Function not returning desired string

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#include <iostream>
#include <string>

using namespace std;
string wordB(string input);

int main() {
    //ask for word
    cout << "Enter a word\n";

    //get word
    string input = "";
    cin >> input;

    //return with b in between all letters
    cout << wordB(input);
    cout << endl << input;

string wordB(string str) {
    string rString = "";

    for (unsigned i = 0; i < str.length(); ++i) {
        rString += "B" +;
    cout << endl << rString;

    return rString;

Trying to display the word a users enter where between every character there is the letter "B". When I run this with the word "join" I get back "trtr".

"B" +; doesn't do what you seem to think it does; it's not string conctatenation. It says: take a char* pointer pointing to the beginning of the string literal "B", advance it by the number of characters equal to the ASCII code of character, and treat the resulting pointer as pointing to a nul-terminated string. Unless happens to be '\x0' or '\x1' (unlikely), your program exhibits undefined behavior.

There are many different ways to do what you want. Here's one:


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A particularly nice fix, available from C++14 onwards, is to write

rString += "B"s +;

noting the s, which is a user-defined literal. That then forces the overloaded + operator on std::string to be used, rather than the built-in +, which is actually performing dubious (and potentially undefined) pointer arithmetic on the const char[2] literal "B" decayed to a const char*.

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Admittedly it is a pitfall... in this line

rString += "B" +;

the "B" + part is not doing what one might expect: It adds to a char pointer (pointing to the first letter of "B"). The fix is easy:

rString += std::string("B") +;
                        //  ^-------------- now calls the correct operator

Just as a curiosity consider this:

(rString += "B") +=;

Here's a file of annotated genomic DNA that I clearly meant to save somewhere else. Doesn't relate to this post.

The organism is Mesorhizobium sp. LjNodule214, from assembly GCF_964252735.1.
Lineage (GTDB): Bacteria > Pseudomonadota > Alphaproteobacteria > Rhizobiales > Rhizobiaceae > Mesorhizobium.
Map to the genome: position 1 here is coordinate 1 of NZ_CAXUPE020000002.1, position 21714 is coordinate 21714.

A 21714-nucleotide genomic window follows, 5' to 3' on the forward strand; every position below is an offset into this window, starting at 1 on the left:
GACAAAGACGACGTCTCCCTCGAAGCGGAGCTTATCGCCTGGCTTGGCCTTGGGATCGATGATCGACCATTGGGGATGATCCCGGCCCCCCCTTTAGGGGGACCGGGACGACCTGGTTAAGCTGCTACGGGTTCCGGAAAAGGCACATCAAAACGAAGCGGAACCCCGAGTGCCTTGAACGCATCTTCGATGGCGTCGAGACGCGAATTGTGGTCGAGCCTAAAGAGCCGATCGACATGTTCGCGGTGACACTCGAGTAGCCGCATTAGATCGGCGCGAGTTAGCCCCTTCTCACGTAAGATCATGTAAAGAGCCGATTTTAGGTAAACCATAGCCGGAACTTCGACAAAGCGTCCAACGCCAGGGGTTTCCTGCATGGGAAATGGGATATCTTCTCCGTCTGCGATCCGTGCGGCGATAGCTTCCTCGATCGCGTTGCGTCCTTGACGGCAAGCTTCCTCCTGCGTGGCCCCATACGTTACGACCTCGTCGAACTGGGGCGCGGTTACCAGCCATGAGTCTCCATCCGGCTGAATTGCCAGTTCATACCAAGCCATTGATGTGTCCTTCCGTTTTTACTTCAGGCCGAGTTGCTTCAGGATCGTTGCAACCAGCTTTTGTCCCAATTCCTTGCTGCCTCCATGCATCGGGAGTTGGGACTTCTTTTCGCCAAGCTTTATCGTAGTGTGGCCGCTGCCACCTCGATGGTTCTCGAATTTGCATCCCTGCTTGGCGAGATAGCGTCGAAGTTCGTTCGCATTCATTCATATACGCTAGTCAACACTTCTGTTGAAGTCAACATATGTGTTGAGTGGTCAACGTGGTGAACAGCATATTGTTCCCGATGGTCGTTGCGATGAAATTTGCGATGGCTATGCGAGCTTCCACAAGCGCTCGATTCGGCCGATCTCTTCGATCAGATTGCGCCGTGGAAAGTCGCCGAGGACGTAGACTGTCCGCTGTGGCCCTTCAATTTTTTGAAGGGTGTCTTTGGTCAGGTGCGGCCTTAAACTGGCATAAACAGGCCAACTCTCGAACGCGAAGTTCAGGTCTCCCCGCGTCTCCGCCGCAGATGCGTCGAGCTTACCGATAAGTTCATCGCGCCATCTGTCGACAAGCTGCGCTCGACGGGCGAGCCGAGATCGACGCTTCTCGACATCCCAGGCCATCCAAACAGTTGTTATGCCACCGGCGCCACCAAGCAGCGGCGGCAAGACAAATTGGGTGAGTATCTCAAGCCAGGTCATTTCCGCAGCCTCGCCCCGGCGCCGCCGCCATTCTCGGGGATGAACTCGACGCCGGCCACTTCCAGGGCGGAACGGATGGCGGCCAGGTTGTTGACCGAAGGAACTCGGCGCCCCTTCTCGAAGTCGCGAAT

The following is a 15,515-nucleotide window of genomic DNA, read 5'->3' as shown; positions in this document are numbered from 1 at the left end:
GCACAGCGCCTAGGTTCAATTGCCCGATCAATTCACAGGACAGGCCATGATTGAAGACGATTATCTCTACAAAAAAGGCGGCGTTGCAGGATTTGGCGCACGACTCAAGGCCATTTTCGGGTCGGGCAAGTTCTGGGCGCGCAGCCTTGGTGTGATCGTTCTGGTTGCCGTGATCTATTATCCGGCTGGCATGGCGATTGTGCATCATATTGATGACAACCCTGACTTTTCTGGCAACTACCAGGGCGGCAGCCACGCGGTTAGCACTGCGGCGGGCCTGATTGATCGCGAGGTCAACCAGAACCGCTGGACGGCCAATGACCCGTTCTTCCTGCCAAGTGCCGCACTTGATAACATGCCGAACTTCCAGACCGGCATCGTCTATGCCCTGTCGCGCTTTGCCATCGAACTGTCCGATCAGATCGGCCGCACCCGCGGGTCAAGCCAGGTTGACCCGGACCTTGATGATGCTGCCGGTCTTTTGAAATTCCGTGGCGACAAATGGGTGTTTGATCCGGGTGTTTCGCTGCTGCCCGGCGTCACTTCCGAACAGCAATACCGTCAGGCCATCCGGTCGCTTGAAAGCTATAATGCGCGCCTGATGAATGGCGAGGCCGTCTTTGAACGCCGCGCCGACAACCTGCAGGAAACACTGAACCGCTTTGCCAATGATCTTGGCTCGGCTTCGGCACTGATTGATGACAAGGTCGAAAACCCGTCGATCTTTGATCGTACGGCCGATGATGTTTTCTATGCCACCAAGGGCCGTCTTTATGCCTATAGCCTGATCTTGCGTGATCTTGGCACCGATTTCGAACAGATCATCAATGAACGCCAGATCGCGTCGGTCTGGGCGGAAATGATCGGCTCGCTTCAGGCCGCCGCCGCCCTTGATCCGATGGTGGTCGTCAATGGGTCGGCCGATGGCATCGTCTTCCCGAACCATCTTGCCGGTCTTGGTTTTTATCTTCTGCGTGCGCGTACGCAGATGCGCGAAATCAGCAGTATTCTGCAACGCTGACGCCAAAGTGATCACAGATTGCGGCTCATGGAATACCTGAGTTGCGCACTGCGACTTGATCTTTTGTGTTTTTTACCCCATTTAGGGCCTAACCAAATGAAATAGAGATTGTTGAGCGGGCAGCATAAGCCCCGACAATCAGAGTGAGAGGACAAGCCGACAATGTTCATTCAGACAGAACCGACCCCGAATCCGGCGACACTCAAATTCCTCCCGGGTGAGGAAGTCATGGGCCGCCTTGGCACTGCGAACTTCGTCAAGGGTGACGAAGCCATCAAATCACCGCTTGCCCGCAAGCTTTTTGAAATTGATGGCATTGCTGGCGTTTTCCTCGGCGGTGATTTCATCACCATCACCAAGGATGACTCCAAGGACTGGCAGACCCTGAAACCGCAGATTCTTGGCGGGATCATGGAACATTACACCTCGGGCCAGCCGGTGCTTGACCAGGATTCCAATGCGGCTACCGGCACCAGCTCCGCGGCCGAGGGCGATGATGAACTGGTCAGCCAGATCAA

I do not recommend to write it (its too obfuscated), but it does the right thing, because there is a std::string::operator+(char*) and a std::string::operator+(char).

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What you are seeing is as a result of order of evaluation.

The += operator will force the right-hand-side of the expression to be evaluated and the result will be appended to the string.

This is what causes the problem you are facing because the right-hand-side is not std::string, and therefore the meaning of the + operator in that rhs simply translates to pointer arithemetic not string concatenation as you would expect.

A simple fix is to be more explicit and do this:

rString = rString + "B" +;

This will now cause the compiler to first evaluate the right-hand-side of the = operator as a string and then you get concatenation. It also gives the added benefit of allowing the compiler to inform you if the right-hand side is not a string.

Another alternative is to use string streams. I think it looks cleaner so here it is:

#include <sstream>

string wordB(string str) {
    std::ostringstream oss;

    for (unsigned i = 0; i < str.length(); ++i) {
        oss << 'B' <<;
    cout << endl << oss.str();

    return oss.str();

Is it better to return NULL or empty values from functions/methods , Personally, I like to return empty strings for functions that return strings to is a possibility that the desired object might not be available (person does not exist,  If you do not want to return blank instead of 0 or #N/A for those two cases. How to use the VLOOKUP function to create a formula in Excel. Assuming that you have a list of data in Range of Cells A1:B5, and you want to find “excel” text string in range A1:B5, and return the corresponding value in column B.

6.2. Functions that Return Values, Python has a built-in function for computing the absolute value: drawSquare is that drawSquare was not executed because we wanted it to compute a value  This means they return the same value any time they are called with a specific set of input values. For more information about function determinism, see Deterministic and Nondeterministic Functions. When string functions are passed arguments that are not string values, the input type is implicitly converted to a text data type.

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Function returns ans rather than actual output variables, %atm the function would not save the output variables, but returns an ans. %​variable instead %if statement to ensure the string is in the desired length. %atm the function would not save the output variables, but returns an ans. %variable instead. function [case_des_string,case_urgency, Case_urg] = HowUrgent (case_des_string); %This function accepts a string from the user, describing the case. %properties, and returns the case urgency as a conversion of the.

  • Undefined behaviour. is an integral value. "B" + n where n is an integral value accesses the nth character of the string literal "B". Since the string literal "B" is represented as an array of two char, any value of n less than zero or more than 1 falls off the end. Your code appends the result of all that to rString.
  • Or rString += "B" + str.substr(i, 1);
  • I'd recommend using stringstream
  • @smac89: Why, out of interest?
  • @Bathsheba Looks cleaner IMO: ss << 'B' <<
  • @Bathsheba good point, but you only get to do the .str() at the end, not between concatenations
  • @smac89 I am with Bathsheba, I dont like the boilerplate that comes with stringstream. But there is still room for another answer ;) go ahead and add it. The more different answers, the better